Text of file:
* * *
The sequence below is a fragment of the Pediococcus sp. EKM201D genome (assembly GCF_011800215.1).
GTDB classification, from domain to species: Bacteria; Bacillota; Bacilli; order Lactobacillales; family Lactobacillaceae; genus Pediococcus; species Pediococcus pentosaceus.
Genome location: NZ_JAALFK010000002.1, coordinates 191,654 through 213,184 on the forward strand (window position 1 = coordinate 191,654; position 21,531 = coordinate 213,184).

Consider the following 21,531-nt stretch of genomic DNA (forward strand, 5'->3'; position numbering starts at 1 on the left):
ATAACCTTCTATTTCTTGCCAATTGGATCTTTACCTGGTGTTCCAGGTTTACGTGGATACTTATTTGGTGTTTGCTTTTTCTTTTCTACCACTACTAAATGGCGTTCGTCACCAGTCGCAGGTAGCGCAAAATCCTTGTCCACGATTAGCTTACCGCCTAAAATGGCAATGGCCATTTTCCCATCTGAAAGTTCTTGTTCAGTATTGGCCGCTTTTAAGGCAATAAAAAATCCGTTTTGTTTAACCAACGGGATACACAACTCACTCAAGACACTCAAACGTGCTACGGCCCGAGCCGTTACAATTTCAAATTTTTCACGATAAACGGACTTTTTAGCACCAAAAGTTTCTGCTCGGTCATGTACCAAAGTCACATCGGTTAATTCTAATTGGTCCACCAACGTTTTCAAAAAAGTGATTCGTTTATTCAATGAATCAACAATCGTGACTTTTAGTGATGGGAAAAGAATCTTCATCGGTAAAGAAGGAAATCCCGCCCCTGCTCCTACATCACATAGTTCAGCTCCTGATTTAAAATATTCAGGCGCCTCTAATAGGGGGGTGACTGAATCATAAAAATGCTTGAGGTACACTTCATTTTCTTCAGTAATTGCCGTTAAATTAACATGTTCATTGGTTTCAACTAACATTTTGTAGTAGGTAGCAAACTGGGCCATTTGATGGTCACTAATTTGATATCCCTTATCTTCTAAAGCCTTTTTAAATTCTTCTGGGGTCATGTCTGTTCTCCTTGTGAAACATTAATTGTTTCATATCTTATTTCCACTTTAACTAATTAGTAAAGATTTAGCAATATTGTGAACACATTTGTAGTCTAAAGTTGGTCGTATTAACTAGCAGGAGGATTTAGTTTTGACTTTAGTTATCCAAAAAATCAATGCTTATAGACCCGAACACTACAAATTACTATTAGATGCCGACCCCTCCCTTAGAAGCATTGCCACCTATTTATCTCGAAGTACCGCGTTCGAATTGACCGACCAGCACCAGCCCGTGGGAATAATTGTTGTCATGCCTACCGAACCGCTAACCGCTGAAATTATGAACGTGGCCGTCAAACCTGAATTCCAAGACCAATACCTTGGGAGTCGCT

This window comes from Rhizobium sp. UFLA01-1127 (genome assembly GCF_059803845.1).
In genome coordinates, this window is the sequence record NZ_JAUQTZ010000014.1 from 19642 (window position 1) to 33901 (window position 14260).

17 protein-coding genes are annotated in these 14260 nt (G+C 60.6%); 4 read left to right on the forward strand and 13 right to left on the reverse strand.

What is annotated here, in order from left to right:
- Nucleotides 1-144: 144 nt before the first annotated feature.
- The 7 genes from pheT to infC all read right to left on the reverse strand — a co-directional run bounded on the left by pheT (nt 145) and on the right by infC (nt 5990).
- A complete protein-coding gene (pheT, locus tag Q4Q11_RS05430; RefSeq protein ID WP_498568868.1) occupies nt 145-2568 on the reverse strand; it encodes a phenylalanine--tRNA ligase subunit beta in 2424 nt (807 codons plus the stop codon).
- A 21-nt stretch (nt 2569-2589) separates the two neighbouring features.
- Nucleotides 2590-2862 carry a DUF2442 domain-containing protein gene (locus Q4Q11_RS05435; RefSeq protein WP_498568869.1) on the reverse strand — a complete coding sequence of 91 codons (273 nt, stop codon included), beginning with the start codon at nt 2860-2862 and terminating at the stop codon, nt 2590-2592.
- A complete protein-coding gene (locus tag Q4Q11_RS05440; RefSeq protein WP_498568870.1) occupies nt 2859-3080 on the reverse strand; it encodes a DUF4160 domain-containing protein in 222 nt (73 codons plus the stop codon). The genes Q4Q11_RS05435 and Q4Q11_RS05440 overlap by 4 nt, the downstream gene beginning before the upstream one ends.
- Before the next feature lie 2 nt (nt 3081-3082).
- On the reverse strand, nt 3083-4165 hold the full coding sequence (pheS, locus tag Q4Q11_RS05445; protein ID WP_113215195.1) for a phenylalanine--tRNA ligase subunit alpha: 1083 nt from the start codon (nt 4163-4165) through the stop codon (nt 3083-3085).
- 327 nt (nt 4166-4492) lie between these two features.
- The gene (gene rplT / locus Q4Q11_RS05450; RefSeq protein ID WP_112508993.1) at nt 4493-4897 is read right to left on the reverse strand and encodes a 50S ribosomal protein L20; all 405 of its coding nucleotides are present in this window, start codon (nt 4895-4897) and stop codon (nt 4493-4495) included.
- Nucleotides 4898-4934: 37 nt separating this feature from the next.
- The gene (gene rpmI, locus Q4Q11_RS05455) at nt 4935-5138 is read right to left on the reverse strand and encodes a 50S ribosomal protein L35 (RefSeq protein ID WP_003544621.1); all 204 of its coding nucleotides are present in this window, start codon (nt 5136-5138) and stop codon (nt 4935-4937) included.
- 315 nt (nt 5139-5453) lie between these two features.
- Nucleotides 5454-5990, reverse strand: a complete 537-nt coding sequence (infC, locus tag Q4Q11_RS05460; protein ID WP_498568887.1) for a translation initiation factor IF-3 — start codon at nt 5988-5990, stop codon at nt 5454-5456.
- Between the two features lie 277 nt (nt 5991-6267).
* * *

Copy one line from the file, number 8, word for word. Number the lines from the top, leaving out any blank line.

17 protein-coding genes are annotated in these 14260 nt (G+C 60.6%); 4 read left to right on the forward strand and 13 right to left on the reverse strand.